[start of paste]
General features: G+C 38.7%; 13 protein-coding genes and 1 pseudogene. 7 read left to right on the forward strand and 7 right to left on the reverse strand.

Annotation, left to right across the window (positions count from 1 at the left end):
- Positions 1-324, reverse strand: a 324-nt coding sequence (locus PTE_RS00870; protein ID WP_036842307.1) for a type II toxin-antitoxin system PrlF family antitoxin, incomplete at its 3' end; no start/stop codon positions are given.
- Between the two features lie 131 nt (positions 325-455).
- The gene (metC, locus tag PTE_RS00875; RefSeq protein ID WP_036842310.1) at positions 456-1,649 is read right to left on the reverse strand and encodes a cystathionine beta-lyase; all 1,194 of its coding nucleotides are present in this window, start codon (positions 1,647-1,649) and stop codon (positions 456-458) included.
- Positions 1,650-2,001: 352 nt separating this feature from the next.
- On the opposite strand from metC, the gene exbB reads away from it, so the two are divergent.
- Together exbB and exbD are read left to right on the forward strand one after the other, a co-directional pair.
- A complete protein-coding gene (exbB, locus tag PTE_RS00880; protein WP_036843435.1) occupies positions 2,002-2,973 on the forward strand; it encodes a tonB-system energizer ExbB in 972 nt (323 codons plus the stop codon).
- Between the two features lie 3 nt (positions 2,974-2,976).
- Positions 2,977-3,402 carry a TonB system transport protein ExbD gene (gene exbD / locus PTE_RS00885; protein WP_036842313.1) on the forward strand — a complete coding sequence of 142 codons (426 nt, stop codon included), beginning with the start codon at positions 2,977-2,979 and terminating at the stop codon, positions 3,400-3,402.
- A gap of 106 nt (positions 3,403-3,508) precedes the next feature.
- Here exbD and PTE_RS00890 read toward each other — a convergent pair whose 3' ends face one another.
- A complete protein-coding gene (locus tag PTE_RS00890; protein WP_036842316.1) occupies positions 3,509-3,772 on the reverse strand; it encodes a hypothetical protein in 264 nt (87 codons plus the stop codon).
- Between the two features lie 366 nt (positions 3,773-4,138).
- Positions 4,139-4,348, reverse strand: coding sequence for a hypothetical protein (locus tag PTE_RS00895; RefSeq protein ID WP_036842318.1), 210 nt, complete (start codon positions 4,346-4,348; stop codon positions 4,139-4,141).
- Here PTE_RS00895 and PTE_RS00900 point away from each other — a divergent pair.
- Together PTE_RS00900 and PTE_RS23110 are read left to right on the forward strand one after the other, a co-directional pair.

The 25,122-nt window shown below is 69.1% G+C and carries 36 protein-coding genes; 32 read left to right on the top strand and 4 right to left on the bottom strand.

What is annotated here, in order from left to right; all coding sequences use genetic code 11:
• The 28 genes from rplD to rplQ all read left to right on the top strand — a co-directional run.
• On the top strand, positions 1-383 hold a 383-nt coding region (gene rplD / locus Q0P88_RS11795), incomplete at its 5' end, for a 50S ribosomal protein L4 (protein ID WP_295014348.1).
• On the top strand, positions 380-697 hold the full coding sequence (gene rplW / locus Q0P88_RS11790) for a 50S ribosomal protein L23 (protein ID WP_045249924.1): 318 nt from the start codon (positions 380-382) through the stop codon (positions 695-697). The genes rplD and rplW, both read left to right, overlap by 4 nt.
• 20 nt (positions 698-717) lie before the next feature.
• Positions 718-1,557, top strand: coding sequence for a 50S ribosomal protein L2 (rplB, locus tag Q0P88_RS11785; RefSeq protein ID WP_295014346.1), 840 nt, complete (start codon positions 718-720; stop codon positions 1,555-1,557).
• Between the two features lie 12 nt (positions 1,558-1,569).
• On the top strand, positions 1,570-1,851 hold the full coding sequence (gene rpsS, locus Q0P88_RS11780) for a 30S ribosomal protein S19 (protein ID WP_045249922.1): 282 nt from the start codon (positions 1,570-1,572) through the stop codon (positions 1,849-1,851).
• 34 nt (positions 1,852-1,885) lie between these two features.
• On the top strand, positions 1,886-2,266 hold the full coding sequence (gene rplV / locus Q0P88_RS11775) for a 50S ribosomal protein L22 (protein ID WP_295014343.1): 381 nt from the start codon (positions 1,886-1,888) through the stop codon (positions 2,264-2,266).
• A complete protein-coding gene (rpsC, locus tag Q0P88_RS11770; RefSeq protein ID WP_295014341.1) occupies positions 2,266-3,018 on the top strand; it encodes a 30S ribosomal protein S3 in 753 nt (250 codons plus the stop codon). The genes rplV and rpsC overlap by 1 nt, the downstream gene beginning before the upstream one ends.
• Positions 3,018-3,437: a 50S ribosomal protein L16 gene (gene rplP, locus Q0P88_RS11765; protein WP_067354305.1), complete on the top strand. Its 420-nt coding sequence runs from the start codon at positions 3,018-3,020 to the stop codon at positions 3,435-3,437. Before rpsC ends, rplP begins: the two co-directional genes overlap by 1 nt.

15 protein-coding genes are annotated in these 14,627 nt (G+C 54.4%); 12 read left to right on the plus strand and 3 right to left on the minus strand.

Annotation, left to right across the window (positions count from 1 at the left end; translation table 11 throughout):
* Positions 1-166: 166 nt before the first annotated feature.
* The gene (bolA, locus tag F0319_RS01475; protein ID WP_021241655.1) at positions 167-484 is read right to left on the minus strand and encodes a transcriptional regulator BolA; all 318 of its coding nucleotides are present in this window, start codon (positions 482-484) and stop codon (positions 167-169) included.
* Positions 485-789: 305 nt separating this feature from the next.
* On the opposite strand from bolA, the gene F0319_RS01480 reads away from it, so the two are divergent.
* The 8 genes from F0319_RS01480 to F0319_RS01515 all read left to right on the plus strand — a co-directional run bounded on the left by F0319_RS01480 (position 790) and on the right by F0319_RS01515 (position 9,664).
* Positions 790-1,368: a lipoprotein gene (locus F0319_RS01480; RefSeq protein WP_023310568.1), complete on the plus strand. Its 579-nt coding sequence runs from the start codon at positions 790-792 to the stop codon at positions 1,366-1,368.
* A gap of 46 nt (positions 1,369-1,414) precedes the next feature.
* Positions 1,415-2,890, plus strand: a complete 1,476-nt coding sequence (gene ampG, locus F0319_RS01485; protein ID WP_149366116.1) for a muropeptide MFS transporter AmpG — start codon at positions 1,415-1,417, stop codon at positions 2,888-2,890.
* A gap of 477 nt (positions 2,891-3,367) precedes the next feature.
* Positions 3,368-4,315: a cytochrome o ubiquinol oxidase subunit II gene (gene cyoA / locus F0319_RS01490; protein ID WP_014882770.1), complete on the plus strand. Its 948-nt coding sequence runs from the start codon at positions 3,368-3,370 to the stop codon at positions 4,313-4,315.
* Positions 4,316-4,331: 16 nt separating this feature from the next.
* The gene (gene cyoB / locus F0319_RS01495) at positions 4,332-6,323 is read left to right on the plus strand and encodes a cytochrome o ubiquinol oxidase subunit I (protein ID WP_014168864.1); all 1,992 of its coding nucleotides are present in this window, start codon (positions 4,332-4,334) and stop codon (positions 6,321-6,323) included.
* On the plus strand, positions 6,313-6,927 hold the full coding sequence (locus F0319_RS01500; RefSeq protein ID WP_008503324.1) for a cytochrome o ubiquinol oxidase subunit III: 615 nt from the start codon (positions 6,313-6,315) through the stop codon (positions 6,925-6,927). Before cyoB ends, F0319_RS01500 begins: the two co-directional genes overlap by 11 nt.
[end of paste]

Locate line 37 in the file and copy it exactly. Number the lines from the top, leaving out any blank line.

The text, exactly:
* On the opposite strand from bolA, the gene F0319_RS01480 reads away from it, so the two are divergent.